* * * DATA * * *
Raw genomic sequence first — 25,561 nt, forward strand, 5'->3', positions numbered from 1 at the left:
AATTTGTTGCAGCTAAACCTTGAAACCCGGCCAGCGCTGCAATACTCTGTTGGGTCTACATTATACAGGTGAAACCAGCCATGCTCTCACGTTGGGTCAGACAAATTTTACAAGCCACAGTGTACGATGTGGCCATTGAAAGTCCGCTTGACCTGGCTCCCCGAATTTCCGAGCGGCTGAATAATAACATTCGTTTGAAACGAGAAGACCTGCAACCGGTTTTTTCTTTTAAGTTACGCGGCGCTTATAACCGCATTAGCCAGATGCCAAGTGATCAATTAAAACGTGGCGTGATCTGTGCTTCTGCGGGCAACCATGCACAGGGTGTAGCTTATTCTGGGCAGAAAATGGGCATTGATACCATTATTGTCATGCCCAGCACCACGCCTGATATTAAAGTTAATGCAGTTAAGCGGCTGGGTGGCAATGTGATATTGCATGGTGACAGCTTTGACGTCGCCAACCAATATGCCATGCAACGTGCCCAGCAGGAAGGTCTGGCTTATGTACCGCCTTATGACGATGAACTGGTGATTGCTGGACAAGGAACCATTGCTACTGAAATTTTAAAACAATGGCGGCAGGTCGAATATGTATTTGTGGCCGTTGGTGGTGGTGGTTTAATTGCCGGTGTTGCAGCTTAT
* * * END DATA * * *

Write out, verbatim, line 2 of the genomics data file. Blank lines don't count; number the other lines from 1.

AATTTGTTGCAGCTAAACCTTGAAACCCGGCCAGCGCTGCAATACTCTGTTGGGTCTACATTATACAGGTGAAACCAGCCATGCTCTCACGTTGGGTCAGACAAATTTTACAAGCCACAGTGTACGATGTGGCCATTGAAAGTCCGCTTGACCTGGCTCCCCGAATTTCCGAGCGGCTGAATAATAACATTCGTTTGAAACGAGAAGACCTGCAACCGGTTTTTTCTTTTAAGTTACGCGGCGCTTATAACCGCATTAGCCAGATGCCAAGTGATCAATTAAAACGTGGCGTGATCTGTGCTTCTGCGGGCAACCATGCACAGGGTGTAGCTTATTCTGGGCAGAAAATGGGCATTGATACCATTATTGTCATGCCCAGCACCACGCCTGATATTAAAGTTAATGCAGTTAAGCGGCTGGGTGGCAATGTGATATTGCATGGTGACAGCTTTGACGTCGCCAACCAATATGCCATGCAACGTGCCCAGCAGGAAGGTCTGGCTTATGTACCGCCTTATGACGATGAACTGGTGATTGCTGGACAAGGAACCATTGCTACTGAAATTTTAAAACAATGGCGGCAGGTCGAATATGTATTTGTGGCCGTTGGTGGTGGTGGTTTAATTGCCGGTGTTGCAGCTTAT